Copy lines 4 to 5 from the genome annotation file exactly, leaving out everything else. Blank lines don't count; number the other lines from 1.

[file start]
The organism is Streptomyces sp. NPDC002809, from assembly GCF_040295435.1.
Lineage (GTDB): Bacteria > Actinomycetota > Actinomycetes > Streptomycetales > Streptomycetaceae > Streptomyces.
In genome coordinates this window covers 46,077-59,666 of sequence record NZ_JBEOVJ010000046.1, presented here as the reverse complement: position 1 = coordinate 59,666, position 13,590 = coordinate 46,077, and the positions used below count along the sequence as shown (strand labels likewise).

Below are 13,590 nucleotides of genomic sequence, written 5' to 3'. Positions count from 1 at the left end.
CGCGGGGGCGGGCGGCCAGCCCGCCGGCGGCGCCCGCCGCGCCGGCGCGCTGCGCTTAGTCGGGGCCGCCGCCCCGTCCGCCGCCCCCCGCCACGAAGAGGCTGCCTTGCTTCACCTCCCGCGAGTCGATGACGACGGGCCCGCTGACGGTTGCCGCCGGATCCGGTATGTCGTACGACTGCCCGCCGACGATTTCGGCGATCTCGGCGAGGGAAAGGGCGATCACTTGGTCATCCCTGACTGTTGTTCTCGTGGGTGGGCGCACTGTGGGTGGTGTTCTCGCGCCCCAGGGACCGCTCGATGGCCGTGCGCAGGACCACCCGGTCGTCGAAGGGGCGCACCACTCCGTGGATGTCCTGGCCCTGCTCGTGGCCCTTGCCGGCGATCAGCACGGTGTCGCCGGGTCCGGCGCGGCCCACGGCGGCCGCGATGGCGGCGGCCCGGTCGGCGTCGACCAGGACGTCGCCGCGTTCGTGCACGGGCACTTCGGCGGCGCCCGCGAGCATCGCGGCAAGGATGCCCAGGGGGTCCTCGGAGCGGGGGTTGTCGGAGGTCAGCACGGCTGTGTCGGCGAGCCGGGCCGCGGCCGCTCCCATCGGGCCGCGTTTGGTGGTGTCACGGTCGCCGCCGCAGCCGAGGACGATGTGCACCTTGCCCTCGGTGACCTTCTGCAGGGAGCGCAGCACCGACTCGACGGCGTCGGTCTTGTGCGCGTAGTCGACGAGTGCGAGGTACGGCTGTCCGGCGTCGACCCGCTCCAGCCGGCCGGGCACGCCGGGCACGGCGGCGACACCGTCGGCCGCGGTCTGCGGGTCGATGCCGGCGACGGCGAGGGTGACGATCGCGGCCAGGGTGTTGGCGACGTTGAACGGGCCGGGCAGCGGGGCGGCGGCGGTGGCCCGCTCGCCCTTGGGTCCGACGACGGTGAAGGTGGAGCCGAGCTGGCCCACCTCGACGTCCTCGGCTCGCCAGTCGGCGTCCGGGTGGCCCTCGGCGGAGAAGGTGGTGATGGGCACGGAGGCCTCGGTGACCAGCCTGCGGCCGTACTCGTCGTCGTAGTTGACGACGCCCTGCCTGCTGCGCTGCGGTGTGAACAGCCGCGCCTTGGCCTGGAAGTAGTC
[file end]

Below are 13,590 nucleotides of genomic sequence, written 5' to 3'. Positions count from 1 at the left end.
CGCGGGGGCGGGCGGCCAGCCCGCCGGCGGCGCCCGCCGCGCCGGCGCGCTGCGCTTAGTCGGGGCCGCCGCCCCGTCCGCCGCCCCCCGCCACGAAGAGGCTGCCTTGCTTCACCTCCCGCGAGTCGATGACGACGGGCCCGCTGACGGTTGCCGCCGGATCCGGTATGTCGTACGACTGCCCGCCGACGATTTCGGCGATCTCGGCGAGGGAAAGGGCGATCACTTGGTCATCCCTGACTGTTGTTCTCGTGGGTGGGCGCACTGTGGGTGGTGTTCTCGCGCCCCAGGGACCGCTCGATGGCCGTGCGCAGGACCACCCGGTCGTCGAAGGGGCGCACCACTCCGTGGATGTCCTGGCCCTGCTCGTGGCCCTTGCCGGCGATCAGCACGGTGTCGCCGGGTCCGGCGCGGCCCACGGCGGCCGCGATGGCGGCGGCCCGGTCGGCGTCGACCAGGACGTCGCCGCGTTCGTGCACGGGCACTTCGGCGGCGCCCGCGAGCATCGCGGCAAGGATGCCCAGGGGGTCCTCGGAGCGGGGGTTGTCGGAGGTCAGCACGGCTGTGTCGGCGAGCCGGGCCGCGGCCGCTCCCATCGGGCCGCGTTTGGTGGTGTCACGGTCGCCGCCGCAGCCGAGGACGATGTGCACCTTGCCCTCGGTGACCTTCTGCAGGGAGCGCAGCACCGACTCGACGGCGTCGGTCTTGTGCGCGTAGTCGACGAGTGCGAGGTACGGCTGTCCGGCGTCGACCCGCTCCAGCCGGCCGGGCACGCCGGGCACGGCGGCGACACCGTCGGCCGCGGTCTGCGGGTCGATGCCGGCGACGGCGAGGGTGACGATCGCGGCCAGGGTGTTGGCGACGTTGAACGGGCCGGGCAGCGGGGCGGCGGCGGTGGCCCGCTCGCCCTTGGGTCCGACGACGGTGAAGGTGGAGCCGAGCTGGCCCACCTCGACGTCCTCGGCTCGCCAGTCGGCGTCCGGGTGGCCCTCGGCGGAGAAGGTGGTGATGGGCACGGAGGCCTCGGTGACCAGCCTGCGGCCGTACTCGTCGTCGTAGTTGACGACGCCCTGCCTGCTGCGCTGCGGTGTGAACAGCCGCGCCTTGGCCTGGAAGTAGTC